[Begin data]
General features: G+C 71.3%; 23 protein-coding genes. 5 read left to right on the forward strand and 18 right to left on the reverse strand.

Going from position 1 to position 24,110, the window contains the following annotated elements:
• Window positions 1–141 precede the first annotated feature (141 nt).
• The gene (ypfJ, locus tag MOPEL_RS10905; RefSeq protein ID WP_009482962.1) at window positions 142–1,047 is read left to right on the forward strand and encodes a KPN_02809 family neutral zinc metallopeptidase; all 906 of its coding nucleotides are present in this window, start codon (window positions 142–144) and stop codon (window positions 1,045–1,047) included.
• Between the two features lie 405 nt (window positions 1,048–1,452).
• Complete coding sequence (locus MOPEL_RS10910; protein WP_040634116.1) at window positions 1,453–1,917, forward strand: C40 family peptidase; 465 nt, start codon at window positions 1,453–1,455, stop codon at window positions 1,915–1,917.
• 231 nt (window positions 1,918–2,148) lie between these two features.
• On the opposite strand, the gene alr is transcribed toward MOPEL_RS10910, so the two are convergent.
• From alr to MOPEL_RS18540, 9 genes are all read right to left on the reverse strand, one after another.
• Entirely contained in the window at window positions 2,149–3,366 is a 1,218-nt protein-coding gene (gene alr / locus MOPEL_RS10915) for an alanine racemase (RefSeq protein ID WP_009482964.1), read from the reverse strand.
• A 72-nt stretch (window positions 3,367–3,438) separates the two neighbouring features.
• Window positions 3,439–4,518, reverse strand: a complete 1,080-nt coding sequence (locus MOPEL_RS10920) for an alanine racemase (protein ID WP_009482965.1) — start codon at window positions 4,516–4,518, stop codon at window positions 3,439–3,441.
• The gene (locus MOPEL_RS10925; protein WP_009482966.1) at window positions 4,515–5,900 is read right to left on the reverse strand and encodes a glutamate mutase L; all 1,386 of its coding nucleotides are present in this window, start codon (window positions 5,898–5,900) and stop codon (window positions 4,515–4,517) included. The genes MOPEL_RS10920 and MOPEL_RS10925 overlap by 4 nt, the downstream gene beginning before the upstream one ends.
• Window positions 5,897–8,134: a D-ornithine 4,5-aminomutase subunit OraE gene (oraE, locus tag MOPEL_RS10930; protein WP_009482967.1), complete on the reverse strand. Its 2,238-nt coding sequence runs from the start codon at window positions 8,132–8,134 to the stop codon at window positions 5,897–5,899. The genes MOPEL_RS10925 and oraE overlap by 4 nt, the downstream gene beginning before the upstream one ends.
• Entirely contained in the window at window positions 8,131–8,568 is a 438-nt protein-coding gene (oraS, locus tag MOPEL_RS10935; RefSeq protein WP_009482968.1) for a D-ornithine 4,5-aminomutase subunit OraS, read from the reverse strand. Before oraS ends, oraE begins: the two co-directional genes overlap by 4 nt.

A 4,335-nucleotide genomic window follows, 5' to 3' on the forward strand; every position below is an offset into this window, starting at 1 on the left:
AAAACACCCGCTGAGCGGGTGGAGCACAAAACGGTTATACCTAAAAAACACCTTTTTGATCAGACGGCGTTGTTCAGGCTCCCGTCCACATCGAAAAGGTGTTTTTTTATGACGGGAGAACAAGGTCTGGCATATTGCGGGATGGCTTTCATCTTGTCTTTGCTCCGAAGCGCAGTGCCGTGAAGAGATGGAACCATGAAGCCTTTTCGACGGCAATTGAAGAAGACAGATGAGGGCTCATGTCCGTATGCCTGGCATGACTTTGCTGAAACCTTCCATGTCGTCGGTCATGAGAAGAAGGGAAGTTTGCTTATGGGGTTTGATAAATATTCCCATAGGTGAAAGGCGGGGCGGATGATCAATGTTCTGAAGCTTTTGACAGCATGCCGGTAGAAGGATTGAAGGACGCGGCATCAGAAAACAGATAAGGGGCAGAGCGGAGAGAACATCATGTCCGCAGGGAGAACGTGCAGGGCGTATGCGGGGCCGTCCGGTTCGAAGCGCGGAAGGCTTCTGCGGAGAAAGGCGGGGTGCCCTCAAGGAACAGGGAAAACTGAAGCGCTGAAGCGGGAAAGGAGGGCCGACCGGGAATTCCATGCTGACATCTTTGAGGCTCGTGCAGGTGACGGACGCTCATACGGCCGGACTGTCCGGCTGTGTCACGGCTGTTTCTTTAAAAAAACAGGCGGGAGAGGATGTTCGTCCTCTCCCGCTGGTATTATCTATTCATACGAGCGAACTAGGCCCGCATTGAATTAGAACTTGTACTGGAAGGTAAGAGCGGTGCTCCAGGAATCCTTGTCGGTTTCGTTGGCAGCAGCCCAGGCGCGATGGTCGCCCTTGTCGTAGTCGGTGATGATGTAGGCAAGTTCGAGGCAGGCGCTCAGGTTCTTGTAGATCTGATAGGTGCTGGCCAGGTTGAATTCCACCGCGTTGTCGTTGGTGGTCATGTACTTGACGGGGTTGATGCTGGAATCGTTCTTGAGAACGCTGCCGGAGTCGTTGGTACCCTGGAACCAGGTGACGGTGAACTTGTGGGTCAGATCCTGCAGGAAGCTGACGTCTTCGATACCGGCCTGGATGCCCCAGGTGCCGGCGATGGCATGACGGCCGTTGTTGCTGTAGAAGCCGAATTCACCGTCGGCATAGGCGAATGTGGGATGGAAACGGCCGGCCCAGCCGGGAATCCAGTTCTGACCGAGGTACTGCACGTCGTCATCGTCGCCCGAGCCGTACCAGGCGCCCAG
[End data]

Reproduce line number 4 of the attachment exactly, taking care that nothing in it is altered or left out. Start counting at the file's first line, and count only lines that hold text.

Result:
• The gene (ypfJ, locus tag MOPEL_RS10905; RefSeq protein ID WP_009482962.1) at window positions 142–1,047 is read left to right on the forward strand and encodes a KPN_02809 family neutral zinc metallopeptidase; all 906 of its coding nucleotides are present in this window, start codon (window positions 142–144) and stop codon (window positions 1,045–1,047) included.